Plastic waste generation study ranks PH 3rd: The country should wake up, says EcoWaste Coalition

“A recent study on plastic
wastes generated by coastal countries and entering the oceans should serve as a
wake up call to the Philippine government, the industry, and the public in
general after the report ranked the country 3rd.”

Zero waste and anti-plastic
bag campaign network EcoWaste Coalition released this statement to the media
today in relation to a study, “Plastic waste inputs from land
into the ocean”
, which
was published in the journal Science
last week.
The report which placed
Philippines 3rd highest plastic waste generator had China at the top
followed by Indonesia.
According to the study authors, “Population size and
the quality of waste management systems largely determine which countries
contribute the greatest mass of uncaptured waste available to become plastic
marine debris.”
“This is what we’ve been talking about for
years now!,” exclaimed Aileen Lucero, National Coordinator of the EcoWaste
“Almost fifteen years of
poor implementation of the Ecological Solid Waste Management Act (RA 9003) and
unheeded calls for national ban on the undoubtedly problematic and persistent
plastic bags apparently helped a lot in putting the country at the 3rd
place in the study’s embarrassing list,” added Lucero.
“We are a nation of
seafarers and fishers, not sea destroyers polluting the oceans with plastics
and toxics,” she said. 
In 2014, during the follow up to their 2006 and 2010 waste audits of the Manila Bay, EcoWaste Coalition,
Global Alliance for Incinerator Alternatives, Greenpeace, and Mother Earth
Foundation still found that plastics topped the list of the bay’s marine debris
at 61.9%; of this, 23.2% are plastic bags.
same group’s waste audits in 2006 and 2010 yielded similar results: among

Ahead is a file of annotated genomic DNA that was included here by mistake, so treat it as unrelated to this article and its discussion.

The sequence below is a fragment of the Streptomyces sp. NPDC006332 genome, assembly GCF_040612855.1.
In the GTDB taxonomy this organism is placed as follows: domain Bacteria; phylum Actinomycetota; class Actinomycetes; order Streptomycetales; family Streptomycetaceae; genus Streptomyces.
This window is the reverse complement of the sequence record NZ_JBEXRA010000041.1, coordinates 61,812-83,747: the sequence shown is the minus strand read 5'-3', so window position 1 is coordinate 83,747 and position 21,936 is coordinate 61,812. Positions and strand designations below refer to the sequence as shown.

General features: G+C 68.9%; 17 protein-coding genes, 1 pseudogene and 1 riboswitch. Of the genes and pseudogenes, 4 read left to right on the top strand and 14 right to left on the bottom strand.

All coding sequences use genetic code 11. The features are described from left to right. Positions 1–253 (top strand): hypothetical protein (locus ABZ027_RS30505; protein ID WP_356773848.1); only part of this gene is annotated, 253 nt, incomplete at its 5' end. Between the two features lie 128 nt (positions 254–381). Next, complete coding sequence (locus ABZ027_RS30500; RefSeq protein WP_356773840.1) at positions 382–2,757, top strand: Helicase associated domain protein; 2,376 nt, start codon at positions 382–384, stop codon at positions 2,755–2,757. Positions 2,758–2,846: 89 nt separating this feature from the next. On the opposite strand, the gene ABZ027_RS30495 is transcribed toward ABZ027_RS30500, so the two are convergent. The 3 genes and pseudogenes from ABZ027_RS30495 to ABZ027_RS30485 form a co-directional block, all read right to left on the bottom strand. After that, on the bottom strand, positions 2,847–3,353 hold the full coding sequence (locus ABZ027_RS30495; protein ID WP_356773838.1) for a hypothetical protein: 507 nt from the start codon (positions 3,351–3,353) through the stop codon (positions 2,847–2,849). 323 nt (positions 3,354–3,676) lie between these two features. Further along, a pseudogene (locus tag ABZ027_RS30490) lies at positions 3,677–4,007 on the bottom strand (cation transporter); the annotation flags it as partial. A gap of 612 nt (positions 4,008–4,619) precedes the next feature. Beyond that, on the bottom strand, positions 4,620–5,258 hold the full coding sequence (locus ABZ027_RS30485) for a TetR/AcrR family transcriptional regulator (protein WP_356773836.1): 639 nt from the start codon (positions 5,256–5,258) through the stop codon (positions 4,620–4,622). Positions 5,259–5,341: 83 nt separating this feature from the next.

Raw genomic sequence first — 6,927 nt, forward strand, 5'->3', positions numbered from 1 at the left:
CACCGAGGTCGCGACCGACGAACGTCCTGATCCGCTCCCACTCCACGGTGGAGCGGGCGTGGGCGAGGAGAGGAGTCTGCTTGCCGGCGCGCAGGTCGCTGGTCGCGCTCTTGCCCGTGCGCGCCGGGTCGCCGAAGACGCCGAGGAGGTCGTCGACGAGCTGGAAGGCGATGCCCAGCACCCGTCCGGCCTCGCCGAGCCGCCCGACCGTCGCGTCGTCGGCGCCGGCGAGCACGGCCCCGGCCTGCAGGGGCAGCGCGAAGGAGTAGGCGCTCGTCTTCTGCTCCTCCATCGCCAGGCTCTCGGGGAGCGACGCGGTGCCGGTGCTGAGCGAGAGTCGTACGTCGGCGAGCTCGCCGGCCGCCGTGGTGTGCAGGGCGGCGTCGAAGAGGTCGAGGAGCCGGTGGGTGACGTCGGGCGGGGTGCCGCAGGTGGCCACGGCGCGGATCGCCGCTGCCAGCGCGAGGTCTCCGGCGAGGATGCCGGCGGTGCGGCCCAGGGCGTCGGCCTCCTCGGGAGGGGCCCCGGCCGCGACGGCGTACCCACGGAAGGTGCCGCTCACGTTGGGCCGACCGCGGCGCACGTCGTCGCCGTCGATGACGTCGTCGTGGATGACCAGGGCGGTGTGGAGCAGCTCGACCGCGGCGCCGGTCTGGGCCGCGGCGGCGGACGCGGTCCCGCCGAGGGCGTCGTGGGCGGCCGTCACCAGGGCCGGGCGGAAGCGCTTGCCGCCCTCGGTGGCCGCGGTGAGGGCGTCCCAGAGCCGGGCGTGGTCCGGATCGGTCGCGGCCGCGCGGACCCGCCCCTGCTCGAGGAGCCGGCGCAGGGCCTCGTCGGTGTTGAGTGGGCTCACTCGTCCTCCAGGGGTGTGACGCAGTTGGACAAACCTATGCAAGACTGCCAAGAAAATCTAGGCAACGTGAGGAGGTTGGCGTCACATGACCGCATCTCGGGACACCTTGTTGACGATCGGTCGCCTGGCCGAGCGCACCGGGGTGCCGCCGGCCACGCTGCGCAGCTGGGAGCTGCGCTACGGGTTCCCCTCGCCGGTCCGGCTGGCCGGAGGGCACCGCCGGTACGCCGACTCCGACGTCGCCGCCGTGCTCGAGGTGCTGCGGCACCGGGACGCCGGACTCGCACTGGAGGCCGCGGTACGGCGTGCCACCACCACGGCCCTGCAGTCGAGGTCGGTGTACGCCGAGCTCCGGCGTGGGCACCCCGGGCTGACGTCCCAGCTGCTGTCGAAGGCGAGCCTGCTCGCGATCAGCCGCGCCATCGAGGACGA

plastic products, plastic bags were the main garbage contributor in terms of
volume, comprising 51.4 and 27.7 percent, respectively, of the debris in Manila
On a global scale, the “Plastic
waste inputs from land into the ocean”
study has calculated that
plastic debris reaching the oceans from 192 coastal countries in 2010 was
somewhere between 4.8 and 12.7 million metric tons. The amount came from what
the report estimated as “275 million metric tons (MT) of plastic waste
generated in said coastal countries that year.”
Dr. Jenna Jambeck of the University of
the study’s lead author, said in a news report
in a more visual way that “the quantity entering the ocean is equal to about
five plastic grocery bags full of plastic for every foot of coastline in the
The study suggests that some 17.5
million tonnes a year, that is 155 million tonnes between now and then, could
be entering the oceans by 2025 if nothing is done to check the situation.
Whether we have a clear
picture of the magnitude of the frightening impact of this marine plastic
pollution, Kara Lavender Law, co-author of the study, frankly said in an
interview with Science: “I don’t think we can conceive of the worst-case
scenario. We really don’t know what this plastic is doing.”
Another co-author of the study, Roland
Geyer, said that to clean the oceans of plastic was not likely; the only
solution was “turning off the tap”.

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